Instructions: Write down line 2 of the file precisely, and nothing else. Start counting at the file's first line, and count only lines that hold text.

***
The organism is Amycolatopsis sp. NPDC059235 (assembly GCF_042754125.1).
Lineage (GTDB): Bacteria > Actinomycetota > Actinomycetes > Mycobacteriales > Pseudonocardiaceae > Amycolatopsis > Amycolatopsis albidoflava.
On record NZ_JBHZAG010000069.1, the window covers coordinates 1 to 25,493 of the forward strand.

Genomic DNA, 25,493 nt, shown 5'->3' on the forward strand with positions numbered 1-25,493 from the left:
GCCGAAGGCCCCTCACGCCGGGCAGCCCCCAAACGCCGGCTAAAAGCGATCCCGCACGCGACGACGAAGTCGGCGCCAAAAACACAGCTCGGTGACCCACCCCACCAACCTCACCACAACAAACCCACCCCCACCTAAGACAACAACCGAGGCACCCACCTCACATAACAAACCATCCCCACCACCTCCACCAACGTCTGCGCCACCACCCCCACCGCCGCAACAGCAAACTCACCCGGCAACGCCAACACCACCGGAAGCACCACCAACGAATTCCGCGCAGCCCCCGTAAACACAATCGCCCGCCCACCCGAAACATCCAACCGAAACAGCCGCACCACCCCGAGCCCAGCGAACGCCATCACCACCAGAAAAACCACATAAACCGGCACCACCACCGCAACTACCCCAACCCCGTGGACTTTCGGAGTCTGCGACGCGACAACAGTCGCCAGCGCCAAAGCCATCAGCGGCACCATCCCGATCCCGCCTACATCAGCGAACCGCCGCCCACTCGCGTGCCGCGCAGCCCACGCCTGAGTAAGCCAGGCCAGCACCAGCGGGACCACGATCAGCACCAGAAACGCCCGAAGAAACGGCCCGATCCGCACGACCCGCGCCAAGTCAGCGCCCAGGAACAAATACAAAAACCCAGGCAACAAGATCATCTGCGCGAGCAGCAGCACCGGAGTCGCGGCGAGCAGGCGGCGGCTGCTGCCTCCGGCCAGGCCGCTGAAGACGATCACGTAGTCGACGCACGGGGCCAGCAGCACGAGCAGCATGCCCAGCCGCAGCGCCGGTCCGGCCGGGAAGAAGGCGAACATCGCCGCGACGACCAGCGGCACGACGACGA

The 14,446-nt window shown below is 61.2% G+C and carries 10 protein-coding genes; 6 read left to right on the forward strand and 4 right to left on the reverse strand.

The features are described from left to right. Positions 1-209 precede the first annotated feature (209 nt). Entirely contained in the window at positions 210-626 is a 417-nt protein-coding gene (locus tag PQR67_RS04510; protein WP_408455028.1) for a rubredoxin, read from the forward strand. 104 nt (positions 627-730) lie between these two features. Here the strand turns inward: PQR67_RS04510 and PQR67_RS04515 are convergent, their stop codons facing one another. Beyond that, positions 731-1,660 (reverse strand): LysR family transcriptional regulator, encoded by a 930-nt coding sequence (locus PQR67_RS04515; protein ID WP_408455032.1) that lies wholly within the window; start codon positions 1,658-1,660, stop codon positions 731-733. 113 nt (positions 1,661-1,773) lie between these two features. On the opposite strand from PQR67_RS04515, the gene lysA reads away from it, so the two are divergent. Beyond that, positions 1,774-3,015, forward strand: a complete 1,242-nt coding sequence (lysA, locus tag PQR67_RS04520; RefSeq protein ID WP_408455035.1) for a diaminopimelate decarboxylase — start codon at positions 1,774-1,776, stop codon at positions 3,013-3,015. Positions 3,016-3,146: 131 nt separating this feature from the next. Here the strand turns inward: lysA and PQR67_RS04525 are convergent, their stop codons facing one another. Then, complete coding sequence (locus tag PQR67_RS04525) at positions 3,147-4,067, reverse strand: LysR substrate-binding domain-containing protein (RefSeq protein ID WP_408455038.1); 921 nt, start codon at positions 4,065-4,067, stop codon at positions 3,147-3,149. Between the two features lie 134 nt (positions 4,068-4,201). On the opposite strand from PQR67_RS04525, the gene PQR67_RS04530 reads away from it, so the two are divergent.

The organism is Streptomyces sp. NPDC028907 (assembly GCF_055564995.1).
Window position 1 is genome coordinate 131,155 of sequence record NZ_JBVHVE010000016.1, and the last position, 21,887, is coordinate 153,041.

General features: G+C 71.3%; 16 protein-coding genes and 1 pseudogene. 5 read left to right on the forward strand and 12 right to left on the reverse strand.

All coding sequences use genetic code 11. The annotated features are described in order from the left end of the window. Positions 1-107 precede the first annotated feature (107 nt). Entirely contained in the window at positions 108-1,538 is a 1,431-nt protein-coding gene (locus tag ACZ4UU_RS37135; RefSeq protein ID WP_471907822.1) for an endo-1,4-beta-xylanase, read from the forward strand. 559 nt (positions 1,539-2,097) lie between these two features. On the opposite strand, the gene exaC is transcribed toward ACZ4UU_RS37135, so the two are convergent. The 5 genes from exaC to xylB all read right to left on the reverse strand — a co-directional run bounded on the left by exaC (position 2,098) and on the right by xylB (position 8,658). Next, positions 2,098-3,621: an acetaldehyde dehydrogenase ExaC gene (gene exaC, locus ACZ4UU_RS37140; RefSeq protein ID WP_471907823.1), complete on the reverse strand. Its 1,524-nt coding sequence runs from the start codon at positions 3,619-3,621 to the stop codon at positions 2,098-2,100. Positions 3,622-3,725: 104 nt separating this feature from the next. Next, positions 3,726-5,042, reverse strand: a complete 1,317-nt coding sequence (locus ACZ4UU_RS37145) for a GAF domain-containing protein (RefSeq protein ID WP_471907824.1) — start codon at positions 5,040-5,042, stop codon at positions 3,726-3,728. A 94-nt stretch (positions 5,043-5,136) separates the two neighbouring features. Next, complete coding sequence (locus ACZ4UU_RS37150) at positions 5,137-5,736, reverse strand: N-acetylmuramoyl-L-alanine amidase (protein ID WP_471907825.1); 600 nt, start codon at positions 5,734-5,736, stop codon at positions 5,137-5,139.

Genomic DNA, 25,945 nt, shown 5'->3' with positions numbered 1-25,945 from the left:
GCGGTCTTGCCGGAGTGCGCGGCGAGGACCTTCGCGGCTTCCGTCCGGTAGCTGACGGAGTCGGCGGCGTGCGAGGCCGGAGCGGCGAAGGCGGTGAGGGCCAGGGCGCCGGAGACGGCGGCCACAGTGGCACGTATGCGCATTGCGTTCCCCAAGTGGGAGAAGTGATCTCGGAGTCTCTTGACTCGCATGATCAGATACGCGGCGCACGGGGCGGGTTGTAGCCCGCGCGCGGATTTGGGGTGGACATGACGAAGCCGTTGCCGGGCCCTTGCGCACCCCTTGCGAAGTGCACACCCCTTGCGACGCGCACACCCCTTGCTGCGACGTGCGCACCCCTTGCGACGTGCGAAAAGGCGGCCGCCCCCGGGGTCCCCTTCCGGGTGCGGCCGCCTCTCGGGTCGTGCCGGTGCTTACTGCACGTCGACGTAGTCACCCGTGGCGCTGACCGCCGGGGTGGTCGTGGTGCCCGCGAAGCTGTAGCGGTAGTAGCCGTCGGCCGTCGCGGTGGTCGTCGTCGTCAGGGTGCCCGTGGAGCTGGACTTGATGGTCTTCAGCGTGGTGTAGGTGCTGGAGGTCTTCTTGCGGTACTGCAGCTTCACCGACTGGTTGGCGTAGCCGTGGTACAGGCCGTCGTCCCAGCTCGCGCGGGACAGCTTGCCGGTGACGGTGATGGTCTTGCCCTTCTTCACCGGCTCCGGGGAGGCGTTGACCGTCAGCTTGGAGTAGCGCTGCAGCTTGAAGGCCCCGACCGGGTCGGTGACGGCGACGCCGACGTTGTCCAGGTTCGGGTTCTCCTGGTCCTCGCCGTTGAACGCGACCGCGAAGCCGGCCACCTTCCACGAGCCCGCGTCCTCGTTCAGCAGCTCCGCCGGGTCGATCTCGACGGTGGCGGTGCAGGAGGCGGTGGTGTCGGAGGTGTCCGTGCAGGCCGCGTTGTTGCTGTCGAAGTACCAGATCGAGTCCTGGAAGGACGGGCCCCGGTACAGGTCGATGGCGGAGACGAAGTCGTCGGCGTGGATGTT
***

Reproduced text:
Lineage (GTDB): Bacteria > Actinomycetota > Actinomycetes > Mycobacteriales > Pseudonocardiaceae > Amycolatopsis > Amycolatopsis albidoflava.